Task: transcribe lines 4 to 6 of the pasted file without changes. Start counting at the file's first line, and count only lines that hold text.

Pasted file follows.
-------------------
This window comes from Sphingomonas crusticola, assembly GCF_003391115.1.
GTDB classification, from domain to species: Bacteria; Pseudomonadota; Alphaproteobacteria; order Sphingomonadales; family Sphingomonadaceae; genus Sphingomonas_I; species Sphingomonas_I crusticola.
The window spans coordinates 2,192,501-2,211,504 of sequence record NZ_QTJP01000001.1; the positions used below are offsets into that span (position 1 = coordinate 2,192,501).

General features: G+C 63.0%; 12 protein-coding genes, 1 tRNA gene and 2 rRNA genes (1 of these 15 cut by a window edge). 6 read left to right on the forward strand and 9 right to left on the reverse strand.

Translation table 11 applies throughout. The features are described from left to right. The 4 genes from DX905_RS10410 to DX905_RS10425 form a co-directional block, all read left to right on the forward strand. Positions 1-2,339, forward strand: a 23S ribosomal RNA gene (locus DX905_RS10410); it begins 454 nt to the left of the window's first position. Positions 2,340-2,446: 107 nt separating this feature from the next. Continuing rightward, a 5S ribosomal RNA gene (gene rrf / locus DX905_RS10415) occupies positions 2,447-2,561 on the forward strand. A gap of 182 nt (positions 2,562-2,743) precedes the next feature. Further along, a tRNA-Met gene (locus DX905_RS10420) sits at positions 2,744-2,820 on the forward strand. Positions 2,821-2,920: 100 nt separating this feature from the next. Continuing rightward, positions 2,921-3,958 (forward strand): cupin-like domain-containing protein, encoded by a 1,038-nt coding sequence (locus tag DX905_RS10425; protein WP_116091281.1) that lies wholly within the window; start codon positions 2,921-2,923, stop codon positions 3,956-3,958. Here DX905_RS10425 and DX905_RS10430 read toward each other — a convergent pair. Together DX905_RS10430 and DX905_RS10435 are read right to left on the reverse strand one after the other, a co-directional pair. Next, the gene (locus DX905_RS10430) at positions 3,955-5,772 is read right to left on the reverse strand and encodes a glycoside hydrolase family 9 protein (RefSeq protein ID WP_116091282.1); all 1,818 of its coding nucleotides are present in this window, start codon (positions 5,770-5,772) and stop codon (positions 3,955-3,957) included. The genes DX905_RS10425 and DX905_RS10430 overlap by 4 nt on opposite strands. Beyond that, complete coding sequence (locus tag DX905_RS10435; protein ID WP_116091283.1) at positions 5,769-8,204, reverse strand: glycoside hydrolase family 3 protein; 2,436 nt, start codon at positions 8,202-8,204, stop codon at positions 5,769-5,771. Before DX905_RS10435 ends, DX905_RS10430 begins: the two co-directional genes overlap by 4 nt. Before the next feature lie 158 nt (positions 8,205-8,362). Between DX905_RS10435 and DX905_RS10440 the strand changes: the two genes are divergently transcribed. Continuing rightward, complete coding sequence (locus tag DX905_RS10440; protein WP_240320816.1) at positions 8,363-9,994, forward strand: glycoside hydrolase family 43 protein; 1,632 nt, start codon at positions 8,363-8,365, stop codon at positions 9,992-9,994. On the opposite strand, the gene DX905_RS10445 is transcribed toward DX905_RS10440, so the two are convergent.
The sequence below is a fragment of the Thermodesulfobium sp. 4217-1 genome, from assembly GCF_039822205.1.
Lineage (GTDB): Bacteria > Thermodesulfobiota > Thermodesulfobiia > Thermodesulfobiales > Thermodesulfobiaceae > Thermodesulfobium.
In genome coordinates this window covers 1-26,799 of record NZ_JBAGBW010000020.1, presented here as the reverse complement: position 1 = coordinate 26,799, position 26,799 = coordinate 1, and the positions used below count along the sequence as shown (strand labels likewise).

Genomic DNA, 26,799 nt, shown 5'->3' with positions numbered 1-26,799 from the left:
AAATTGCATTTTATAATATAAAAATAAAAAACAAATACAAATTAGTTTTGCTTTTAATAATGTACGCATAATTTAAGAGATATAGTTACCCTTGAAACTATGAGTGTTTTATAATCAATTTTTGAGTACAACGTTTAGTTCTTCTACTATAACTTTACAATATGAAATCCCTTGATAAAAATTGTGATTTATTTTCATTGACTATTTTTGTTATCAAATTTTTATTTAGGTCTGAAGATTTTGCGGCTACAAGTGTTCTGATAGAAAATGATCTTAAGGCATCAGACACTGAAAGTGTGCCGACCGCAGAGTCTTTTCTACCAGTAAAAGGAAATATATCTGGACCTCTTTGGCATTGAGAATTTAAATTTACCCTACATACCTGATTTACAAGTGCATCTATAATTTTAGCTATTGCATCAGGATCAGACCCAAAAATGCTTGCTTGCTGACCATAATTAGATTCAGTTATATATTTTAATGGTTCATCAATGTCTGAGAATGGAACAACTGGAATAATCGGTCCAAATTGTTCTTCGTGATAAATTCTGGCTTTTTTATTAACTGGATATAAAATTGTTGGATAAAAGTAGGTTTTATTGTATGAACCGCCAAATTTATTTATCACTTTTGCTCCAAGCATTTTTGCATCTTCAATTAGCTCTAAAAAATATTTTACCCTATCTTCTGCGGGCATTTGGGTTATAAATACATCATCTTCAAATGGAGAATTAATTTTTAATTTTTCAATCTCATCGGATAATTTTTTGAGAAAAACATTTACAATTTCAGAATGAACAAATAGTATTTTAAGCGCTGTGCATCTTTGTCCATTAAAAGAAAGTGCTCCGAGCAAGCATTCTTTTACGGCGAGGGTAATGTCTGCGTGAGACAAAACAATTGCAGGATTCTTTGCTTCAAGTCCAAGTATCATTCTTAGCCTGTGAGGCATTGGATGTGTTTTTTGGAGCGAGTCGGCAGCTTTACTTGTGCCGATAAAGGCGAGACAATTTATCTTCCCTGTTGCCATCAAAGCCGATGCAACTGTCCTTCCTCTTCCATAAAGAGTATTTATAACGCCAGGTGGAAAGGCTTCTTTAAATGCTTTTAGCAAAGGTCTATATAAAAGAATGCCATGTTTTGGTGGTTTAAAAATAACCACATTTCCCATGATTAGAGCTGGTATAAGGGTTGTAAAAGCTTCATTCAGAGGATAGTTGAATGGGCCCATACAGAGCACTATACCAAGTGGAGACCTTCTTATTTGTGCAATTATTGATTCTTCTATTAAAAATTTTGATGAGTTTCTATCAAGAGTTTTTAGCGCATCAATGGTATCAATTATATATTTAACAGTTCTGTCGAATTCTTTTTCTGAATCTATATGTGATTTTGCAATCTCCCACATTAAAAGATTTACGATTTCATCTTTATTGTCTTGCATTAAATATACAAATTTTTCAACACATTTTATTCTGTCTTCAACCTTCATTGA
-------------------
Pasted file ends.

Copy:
General features: G+C 63.0%; 12 protein-coding genes, 1 tRNA gene and 2 rRNA genes (1 of these 15 cut by a window edge). 6 read left to right on the forward strand and 9 right to left on the reverse strand.

Translation table 11 applies throughout. The features are described from left to right. The 4 genes from DX905_RS10410 to DX905_RS10425 form a co-directional block, all read left to right on the forward strand. Positions 1-2,339, forward strand: a 23S ribosomal RNA gene (locus DX905_RS10410); it begins 454 nt to the left of the window's first position. Positions 2,340-2,446: 107 nt separating this feature from the next. Continuing rightward, a 5S ribosomal RNA gene (gene rrf / locus DX905_RS10415) occupies positions 2,447-2,561 on the forward strand. A gap of 182 nt (positions 2,562-2,743) precedes the next feature. Further along, a tRNA-Met gene (locus DX905_RS10420) sits at positions 2,744-2,820 on the forward strand. Positions 2,821-2,920: 100 nt separating this feature from the next. Continuing rightward, positions 2,921-3,958 (forward strand): cupin-like domain-containing protein, encoded by a 1,038-nt coding sequence (locus tag DX905_RS10425; protein WP_116091281.1) that lies wholly within the window; start codon positions 2,921-2,923, stop codon positions 3,956-3,958. Here DX905_RS10425 and DX905_RS10430 read toward each other — a convergent pair. Together DX905_RS10430 and DX905_RS10435 are read right to left on the reverse strand one after the other, a co-directional pair. Next, the gene (locus DX905_RS10430) at positions 3,955-5,772 is read right to left on the reverse strand and encodes a glycoside hydrolase family 9 protein (RefSeq protein ID WP_116091282.1); all 1,818 of its coding nucleotides are present in this window, start codon (positions 5,770-5,772) and stop codon (positions 3,955-3,957) included. The genes DX905_RS10425 and DX905_RS10430 overlap by 4 nt on opposite strands. Beyond that, complete coding sequence (locus tag DX905_RS10435; protein ID WP_116091283.1) at positions 5,769-8,204, reverse strand: glycoside hydrolase family 3 protein; 2,436 nt, start codon at positions 8,202-8,204, stop codon at positions 5,769-5,771. Before DX905_RS10435 ends, DX905_RS10430 begins: the two co-directional genes overlap by 4 nt. Before the next feature lie 158 nt (positions 8,205-8,362). Between DX905_RS10435 and DX905_RS10440 the strand changes: the two genes are divergently transcribed. Continuing rightward, complete coding sequence (locus tag DX905_RS10440; protein WP_240320816.1) at positions 8,363-9,994, forward strand: glycoside hydrolase family 43 protein; 1,632 nt, start codon at positions 8,363-8,365, stop codon at positions 9,992-9,994. On the opposite strand, the gene DX905_RS10445 is transcribed toward DX905_RS10440, so the two are convergent.
The sequence below is a fragment of the Thermodesulfobium sp. 4217-1 genome, from assembly GCF_039822205.1.